And yes — horses wear special blankets and sheets, often with fashionable patterns and designs. Even other species wear clothes, sometimes (at least many pets and domesticated animals).

Of course, horses and humans are extremely different… but the similarities are certainly present.

5) Life is everywhere. Bacteria and germs are virtually everywhere, so technically, you’re never alone. While I certainly don’t recommend embracing the possible viruses that may be sitting on your hand after touching the buttons on your door handle, I’m utterly amazed with the idea that even small forms of life are constantly surrounding us. Despite their own extremely limited perception of the world, bacteria/germs live independent lives with a unique perspective. Life is beyond incredible.

The list goes on.

I challenge you to think about the most concrete, simple, ordinary idea, and view it through the lens of magnificence and awe.

Everything has the potential to be fascinating.

Everyone has the potential to be fascinated.


i’m afraid of you.

…and as I embark upon today’s writing adventure, I remind myself that the reason I write is not to formulate a perfectly organized post, but rather to use my words, in whatever haphazard form they may present themselves, to open my mind and connect with your heart, through my keyboard and your screen. Thank you for being here with me.

Especially recently, the themes that I have written about in the past are finding me in my life each day, in my most vulnerable and joyous moments. The swirling feelings, the profound blessings, the gratefulness (and the lack thereof), the support, the love, and even the rejection. I’ve been reminded by many people that life is a series of positives and negatives, my potential is not defined by another person’s evaluation of me as a person, the challenges are opportunities to increase one’s strength, and “we are blessed, dude. We truly are.”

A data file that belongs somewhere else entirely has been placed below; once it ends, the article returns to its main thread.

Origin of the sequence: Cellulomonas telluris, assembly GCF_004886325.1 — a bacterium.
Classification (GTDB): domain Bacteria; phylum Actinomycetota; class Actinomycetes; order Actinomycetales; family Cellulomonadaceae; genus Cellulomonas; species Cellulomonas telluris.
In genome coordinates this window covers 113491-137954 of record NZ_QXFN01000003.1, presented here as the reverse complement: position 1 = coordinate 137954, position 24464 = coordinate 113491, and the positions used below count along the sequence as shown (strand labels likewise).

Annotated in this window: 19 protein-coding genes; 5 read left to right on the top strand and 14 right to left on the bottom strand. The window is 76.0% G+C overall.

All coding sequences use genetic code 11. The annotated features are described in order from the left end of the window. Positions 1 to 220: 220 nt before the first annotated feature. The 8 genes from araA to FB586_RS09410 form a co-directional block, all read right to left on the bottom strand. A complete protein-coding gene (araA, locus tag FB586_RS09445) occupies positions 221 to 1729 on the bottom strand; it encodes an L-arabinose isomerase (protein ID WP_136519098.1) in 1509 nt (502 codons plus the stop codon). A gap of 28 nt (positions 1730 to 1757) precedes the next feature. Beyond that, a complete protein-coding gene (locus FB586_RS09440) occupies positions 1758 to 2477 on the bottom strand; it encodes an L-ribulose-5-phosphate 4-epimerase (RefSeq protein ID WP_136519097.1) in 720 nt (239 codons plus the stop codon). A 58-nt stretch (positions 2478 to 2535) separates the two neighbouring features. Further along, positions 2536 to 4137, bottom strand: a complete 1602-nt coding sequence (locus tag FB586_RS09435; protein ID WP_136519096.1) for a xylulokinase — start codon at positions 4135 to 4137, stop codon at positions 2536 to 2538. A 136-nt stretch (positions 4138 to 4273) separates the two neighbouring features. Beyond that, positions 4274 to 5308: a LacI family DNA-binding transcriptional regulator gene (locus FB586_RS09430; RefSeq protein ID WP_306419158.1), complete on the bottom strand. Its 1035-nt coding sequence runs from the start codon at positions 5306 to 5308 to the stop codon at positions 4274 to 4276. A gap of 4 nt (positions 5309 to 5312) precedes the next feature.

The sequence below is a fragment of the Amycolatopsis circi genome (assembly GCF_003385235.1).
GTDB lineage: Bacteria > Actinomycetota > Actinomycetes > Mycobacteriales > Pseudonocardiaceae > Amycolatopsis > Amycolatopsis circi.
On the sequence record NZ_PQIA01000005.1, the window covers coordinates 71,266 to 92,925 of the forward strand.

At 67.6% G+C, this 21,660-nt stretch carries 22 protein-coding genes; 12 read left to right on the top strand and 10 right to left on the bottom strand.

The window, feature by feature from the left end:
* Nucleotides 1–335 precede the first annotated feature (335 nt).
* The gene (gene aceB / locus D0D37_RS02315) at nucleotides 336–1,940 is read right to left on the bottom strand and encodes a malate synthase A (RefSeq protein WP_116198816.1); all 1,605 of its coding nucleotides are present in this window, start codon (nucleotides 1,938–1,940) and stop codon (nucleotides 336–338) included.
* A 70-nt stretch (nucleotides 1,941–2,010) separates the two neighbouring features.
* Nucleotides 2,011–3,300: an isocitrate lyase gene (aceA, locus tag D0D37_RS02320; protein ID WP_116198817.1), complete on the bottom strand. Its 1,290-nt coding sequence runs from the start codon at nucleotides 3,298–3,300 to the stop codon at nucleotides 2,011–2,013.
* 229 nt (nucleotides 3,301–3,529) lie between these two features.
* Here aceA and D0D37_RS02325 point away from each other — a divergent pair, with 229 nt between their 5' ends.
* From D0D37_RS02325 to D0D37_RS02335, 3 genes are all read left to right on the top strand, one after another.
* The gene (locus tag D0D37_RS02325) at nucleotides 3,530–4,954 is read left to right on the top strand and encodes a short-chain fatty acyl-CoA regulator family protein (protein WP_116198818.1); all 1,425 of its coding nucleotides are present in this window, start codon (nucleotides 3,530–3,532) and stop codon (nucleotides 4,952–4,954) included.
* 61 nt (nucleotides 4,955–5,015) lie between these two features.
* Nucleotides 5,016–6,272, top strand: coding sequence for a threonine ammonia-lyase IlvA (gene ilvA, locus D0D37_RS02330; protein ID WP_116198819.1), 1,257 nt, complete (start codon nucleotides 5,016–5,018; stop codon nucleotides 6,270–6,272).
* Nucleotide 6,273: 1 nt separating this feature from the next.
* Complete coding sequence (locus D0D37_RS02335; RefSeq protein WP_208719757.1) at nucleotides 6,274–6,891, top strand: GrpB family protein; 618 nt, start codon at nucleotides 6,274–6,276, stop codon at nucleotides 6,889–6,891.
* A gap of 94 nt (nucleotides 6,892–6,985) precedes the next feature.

The emotions that I’ve been feeling lately are indescribable. TUMULTUOUS. The past few weeks have felt tumultuous, including the moments of immense joy and laughter, the tears and stress, and the moments of neutrality and boredom that we all require to stay sane.

Truthfully, here’s what I’m thinking. You’re seriously stressing me out.

No, not you! I’m talking to the future – the entity that consists of every second that stands before us, every moment that we’re crawling into with each breath and blink, found within this linear spectrum of time that stretches into the unknown everything before us and beyond us. You scare me. So I’m going to write you a letter, so we can learn a bit more about each other. Maybe if you become my friend, I won’t fear you so much… because right now, you’re intimidating me, and I don’t like this inferiority complex.

Dear Future,

I’m Siena. You might know me because you’re constantly increasing my blood pressure as I complain to people about how I don’t know exactly who you are. Sometimes I wish I did, but I also understand you choose to keep your identity mysterious, and that’s probably for the best. Sorry for being afraid of you, unless that’s what you want…? Like I said, I don’t know you all that well, and I think you know me much more than I know you. But I have something to tell you: I don’t want to fear you anymore.

I spend every day thinking about you. You’ve even begun to distract me from the present moment, because I’m constantly thinking about what will, what might, what could, and what should.

Facetiously speaking, I also really love how deceiving you are. Just when I think one thing will happen, or I become comfortable and content with a possible reality, you change my mind, or you change your plans. (It can be a little annoying at times, but I secretly love it. It keeps me on my toes.)

But you’re beautiful. You really are. Every moment is a gradual climb to reaching you, to reaching the point in the future of which I am most curious, of which I am most afraid, of with which I am most enamored. The blessings that you encompass are frighteningly magnificent.